*Will the USGA and R&A move to bifurcation in the rules?

The separation between those playing recreationally and those playing at the world class professional level has been going in two different directions for quite some time. Courses for the biggest of events are now moving towards the 8,000 yard figure in order to sufficiently test the game’s premier players. At the recreational level the game needs a fun element where players can enjoy the game.

The USGA and R&A have been adamant in keeping the game under one rules roof. There’s been recent movement to simplify the rules with a new rollout planned for 2019. But, the idea in having separate rules for different levels of players is still seen as being a foreign concept. The recreational players clearly do not play anywhere near the level of world class professionals and a number of insiders have long suggested that stronger action is needed on the equipment side regarding what top players are using today.

Years ago there was an opportunity when metal clubs were coming out onto the market but the governing bodies simply punted the issue further down the road. The issue now has reached critical mass — will the governing bodies move ahead or sit passively behind the times.

*Can Dustin Johnson finally maximize his considerable skills?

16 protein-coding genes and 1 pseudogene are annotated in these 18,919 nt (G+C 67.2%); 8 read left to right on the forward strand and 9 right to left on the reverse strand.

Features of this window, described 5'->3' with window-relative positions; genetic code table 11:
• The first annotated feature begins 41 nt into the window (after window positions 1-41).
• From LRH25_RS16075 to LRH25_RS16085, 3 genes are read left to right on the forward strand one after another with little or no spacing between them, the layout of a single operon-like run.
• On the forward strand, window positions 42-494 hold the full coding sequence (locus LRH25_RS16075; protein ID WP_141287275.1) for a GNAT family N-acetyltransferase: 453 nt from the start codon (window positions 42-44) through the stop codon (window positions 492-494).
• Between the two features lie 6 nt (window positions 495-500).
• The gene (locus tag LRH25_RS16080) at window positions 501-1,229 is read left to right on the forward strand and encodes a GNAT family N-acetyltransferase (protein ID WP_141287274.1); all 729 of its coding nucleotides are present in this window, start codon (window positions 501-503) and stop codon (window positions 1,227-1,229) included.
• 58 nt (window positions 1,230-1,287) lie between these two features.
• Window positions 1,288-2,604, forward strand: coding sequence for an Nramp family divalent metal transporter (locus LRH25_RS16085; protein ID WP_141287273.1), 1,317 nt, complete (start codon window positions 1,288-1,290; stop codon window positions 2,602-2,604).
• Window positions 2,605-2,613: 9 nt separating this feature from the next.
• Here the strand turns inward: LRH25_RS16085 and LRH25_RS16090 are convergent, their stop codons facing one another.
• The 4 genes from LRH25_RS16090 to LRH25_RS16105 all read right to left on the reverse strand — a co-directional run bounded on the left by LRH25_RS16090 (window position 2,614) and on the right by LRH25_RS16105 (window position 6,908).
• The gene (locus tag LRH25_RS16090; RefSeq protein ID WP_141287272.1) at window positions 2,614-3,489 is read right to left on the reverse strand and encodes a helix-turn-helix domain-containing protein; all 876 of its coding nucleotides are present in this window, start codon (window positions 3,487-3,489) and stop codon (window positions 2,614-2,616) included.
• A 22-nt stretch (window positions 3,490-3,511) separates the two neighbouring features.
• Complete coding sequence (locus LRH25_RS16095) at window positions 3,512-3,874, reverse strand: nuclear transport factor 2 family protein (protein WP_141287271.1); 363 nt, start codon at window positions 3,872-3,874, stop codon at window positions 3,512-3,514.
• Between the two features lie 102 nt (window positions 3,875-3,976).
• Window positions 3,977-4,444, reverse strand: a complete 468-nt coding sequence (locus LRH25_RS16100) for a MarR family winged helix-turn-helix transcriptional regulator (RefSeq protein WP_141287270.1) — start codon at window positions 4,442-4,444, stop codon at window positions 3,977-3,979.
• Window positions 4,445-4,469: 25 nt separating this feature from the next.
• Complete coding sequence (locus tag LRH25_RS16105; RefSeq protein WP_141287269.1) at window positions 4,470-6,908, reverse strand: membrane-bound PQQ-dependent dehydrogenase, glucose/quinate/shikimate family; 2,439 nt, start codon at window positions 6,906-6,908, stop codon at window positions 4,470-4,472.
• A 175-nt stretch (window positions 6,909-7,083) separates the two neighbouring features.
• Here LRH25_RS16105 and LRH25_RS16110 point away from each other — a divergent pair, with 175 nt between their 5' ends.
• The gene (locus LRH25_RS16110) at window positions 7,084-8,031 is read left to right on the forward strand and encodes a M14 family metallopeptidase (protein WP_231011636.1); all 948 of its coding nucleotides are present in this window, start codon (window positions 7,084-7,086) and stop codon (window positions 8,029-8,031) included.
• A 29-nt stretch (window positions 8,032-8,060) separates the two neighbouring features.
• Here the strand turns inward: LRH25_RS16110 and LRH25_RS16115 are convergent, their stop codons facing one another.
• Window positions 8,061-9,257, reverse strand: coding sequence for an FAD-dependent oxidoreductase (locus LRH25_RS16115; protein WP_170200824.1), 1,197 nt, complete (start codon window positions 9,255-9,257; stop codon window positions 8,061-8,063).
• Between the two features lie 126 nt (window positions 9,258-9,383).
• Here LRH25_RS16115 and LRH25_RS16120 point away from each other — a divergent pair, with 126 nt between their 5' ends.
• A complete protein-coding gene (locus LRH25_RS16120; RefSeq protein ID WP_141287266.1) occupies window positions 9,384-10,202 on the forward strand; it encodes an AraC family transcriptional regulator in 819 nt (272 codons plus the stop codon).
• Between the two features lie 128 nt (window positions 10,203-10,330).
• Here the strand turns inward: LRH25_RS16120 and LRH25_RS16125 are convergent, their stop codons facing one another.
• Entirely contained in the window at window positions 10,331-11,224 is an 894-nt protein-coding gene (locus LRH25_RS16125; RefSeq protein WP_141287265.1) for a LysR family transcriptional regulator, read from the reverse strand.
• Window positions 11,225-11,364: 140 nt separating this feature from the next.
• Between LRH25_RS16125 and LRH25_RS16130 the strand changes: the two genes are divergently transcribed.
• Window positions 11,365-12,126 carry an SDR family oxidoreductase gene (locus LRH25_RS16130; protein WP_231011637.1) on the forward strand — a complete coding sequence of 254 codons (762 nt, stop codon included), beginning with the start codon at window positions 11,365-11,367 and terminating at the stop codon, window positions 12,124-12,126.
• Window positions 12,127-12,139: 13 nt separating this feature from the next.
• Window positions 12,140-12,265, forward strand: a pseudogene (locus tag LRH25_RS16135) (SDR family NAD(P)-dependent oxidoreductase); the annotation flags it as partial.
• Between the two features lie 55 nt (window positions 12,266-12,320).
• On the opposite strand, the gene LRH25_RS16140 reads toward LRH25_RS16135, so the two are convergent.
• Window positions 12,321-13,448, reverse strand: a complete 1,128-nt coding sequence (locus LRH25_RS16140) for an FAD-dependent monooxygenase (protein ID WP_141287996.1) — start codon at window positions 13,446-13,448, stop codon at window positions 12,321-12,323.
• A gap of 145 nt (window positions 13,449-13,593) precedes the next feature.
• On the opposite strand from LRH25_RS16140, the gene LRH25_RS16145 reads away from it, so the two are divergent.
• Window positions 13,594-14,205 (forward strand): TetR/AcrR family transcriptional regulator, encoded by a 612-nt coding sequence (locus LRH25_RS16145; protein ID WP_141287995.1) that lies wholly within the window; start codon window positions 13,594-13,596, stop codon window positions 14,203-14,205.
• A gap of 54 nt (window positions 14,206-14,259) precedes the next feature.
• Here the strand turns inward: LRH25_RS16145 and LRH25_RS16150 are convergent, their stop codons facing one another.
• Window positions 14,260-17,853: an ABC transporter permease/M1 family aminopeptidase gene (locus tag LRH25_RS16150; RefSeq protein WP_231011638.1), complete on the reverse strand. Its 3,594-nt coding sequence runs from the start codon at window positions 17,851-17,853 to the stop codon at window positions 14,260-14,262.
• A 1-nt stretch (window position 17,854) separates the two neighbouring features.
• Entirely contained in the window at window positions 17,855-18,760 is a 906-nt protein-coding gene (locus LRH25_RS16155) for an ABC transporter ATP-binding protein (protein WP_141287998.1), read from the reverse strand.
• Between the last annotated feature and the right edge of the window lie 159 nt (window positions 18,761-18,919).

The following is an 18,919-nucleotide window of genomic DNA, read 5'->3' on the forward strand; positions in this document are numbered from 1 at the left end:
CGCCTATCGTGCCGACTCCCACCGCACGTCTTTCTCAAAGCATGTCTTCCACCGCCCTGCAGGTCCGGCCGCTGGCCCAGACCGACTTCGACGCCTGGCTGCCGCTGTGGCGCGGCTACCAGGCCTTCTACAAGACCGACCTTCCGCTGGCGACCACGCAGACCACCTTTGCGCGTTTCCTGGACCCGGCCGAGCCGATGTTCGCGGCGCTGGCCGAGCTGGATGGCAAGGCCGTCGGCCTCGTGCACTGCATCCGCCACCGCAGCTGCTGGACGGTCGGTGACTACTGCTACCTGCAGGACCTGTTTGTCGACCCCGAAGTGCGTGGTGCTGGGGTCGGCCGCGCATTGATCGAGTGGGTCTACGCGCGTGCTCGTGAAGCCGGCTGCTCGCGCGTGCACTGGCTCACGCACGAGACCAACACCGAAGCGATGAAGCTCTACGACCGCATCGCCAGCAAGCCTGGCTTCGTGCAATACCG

Prior to the start of last year’s Masters, Dustin Johnson was coming into the event as a heavy favorite His climb to number one in the world had his supporters touting that DJ was just getting started and that more key wins would be nothing less than formality. Unfortunately, Johnson suffered a mishap when slipping on stairs at his rented house on the eve of the start of the ’17 Masters,

Johnson did return to form later in the year and winning four times is nothing to downplay. But, at age 33 the ’18 season will be crucial to see if Dustin can fully achieve what his immense talents provide.

Winning the ’16 US Open at Oakmont removed forever the mantra of “best player never to win a major.” Golf has had other players who possessed high level skills — names such as Tom Weiskopf and Greg Norman — come quickly to mind. Johnson has won at least one PGA victory in his first ten years on Tour. No one’s ever done that. But, DJ’s final stature will rest on being a consistent presence in the majors and winning his share. Having only one to date is not sufficient enough given his talents. The bigger question is does Dustin have the fire internally to go beyond what he’s done to date?

*How will Fred Ridley fare as Augusta National’s new Chairman?

For a number of years the former US Amateur champion and past president of the USGA has been an important behind the scenes contributor at Augusta National. Operating under the leadership of the recent past Chairman Billy Payne, it is Ridley who will now be the point person for what is clearly a position of high stature and visibility. Ridley is the last golfer to have won the US Amateur and not turned professional.

In recent years through Payne’s leadership Augusta National has taken clear stands in promoting golf at various levels including the Olympics and junior golf development. The main issue though deals with how the Bobby Jones / Alister Mackenzie course is prepared for the April annual first major of the year. The club has purchased additional land and expanded its considerable footprint. There may be additional changes to the course with holes such as the 5th and 13th, on the radar screen. Ridley now will become the face of Augusta — what steps he takes and which ones get highest priority will be watched very carefully.